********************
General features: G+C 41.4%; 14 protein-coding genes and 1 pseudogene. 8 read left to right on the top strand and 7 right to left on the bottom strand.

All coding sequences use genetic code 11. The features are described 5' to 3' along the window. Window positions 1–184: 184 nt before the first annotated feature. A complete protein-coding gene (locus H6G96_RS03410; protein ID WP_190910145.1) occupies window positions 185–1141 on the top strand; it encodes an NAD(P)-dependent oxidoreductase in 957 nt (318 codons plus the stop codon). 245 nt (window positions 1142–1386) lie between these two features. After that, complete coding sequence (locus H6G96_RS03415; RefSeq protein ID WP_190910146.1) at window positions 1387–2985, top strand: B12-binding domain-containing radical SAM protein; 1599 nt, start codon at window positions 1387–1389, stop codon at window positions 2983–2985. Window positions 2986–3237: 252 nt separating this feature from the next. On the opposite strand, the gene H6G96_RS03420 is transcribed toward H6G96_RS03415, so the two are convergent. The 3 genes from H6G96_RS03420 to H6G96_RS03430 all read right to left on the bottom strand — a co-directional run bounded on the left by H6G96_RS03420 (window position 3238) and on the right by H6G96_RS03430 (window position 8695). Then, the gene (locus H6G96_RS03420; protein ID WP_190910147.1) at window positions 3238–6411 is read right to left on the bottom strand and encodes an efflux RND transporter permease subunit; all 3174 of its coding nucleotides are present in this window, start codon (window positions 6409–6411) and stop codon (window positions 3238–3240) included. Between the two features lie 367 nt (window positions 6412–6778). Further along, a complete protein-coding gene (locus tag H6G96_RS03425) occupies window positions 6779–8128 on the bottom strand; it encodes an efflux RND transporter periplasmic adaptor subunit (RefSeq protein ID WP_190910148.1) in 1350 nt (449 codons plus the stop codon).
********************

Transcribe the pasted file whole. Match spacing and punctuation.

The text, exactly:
General features: G+C 41.4%; 14 protein-coding genes and 1 pseudogene. 8 read left to right on the top strand and 7 right to left on the bottom strand.

All coding sequences use genetic code 11. The features are described 5' to 3' along the window. Window positions 1–184: 184 nt before the first annotated feature. A complete protein-coding gene (locus H6G96_RS03410; protein ID WP_190910145.1) occupies window positions 185–1141 on the top strand; it encodes an NAD(P)-dependent oxidoreductase in 957 nt (318 codons plus the stop codon). 245 nt (window positions 1142–1386) lie between these two features. After that, complete coding sequence (locus H6G96_RS03415; RefSeq protein ID WP_190910146.1) at window positions 1387–2985, top strand: B12-binding domain-containing radical SAM protein; 1599 nt, start codon at window positions 1387–1389, stop codon at window positions 2983–2985. Window positions 2986–3237: 252 nt separating this feature from the next. On the opposite strand, the gene H6G96_RS03420 is transcribed toward H6G96_RS03415, so the two are convergent. The 3 genes from H6G96_RS03420 to H6G96_RS03430 all read right to left on the bottom strand — a co-directional run bounded on the left by H6G96_RS03420 (window position 3238) and on the right by H6G96_RS03430 (window position 8695). Then, the gene (locus H6G96_RS03420; protein ID WP_190910147.1) at window positions 3238–6411 is read right to left on the bottom strand and encodes an efflux RND transporter permease subunit; all 3174 of its coding nucleotides are present in this window, start codon (window positions 6409–6411) and stop codon (window positions 3238–3240) included. Between the two features lie 367 nt (window positions 6412–6778). Further along, a complete protein-coding gene (locus tag H6G96_RS03425) occupies window positions 6779–8128 on the bottom strand; it encodes an efflux RND transporter periplasmic adaptor subunit (RefSeq protein ID WP_190910148.1) in 1350 nt (449 codons plus the stop codon).